Sunday, November 11, 2012

Knowledge is Power - Combating the Rising Cost of Food


“Please tell me you aren’t a consumer.”  The clerk had watched me for several minutes as I worked my way down the aisle, making note of prices.  I rarely shopped in this store and wanted to find out whether it was worth coming back.

I shrugged, “Yeah, I guess so.”

He hooted with laughter and said, “You aren’t OCD are you?” 

“Well actually, I am,” I laughed. 

Immediately contrite, he apologized.  I assured him it was perfectly all right.  He expressed concern that this was controlling my life.

I explained that no, it actually freed me; that I have a difficult time remembering prices. Sometimes I end up just buying something without having a clue as to whether or not it’s a bargain.  

That’s really bad if you live on a fixed or limited income. My Shopping Book is simply my way of keeping track of prices and relieving me from anxiety as I try to get the best buy for my dollar.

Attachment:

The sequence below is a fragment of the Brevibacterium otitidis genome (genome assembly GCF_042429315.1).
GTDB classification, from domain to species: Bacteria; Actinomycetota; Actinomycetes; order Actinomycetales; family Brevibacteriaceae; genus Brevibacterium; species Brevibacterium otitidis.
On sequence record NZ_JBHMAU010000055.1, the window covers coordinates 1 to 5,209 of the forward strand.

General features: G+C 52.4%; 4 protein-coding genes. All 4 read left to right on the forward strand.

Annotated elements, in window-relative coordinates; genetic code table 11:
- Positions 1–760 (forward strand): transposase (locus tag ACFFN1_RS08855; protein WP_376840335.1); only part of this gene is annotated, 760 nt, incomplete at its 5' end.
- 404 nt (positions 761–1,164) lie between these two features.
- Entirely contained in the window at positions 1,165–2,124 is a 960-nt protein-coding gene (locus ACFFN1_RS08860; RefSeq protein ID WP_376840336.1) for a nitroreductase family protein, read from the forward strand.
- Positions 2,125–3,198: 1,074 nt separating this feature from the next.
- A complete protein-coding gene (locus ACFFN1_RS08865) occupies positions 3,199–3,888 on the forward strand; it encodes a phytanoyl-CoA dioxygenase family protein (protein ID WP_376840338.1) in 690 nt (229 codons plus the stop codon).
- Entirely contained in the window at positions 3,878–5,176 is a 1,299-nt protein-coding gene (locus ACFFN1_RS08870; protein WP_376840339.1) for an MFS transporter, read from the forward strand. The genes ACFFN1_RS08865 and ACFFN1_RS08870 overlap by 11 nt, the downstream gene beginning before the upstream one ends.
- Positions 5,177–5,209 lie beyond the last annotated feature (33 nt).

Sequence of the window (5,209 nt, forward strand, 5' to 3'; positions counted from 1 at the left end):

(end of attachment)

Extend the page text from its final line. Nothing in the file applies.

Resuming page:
I’ve been disabled with lupus and fibromyalgia since 1997.  Everyone knows about the chronic pain and chronic fatigue, but not many people understand the ‘brain fog’ issues of short-term memory loss and thinking difficulties on occasion. 

At first, I would jot a few prices down on a slip of paper, but quickly lost them. Then I carried a small spiral notebook to record prices of things I use most often, but the list got so cumbersome, it was difficult to find what I wanted. 

Finally, I took the bull by the horns and set up an Excel Document.  This is a handy device because as you add to the list, it’s easy to refresh and alphabetize the list. 

Over time, I played around with an assortment of lists until I finally honed it down to the simplest and most efficient system for me.  I know, at first glance, it looks like a ton of work. But if you start with a simple list, it’s easy to add on and modify as needed.

I keep a loose-leaf notebook with pages for each category of food.  This stays in the car and I take it to the stores with me.  When I am shopping for a particular item, I flip to its page and check.  If the price is substantially lower than the price I listed, I buy as much as I can.  If the store price is higher than my list, I make a note of it and wait until I get to the store with the best price.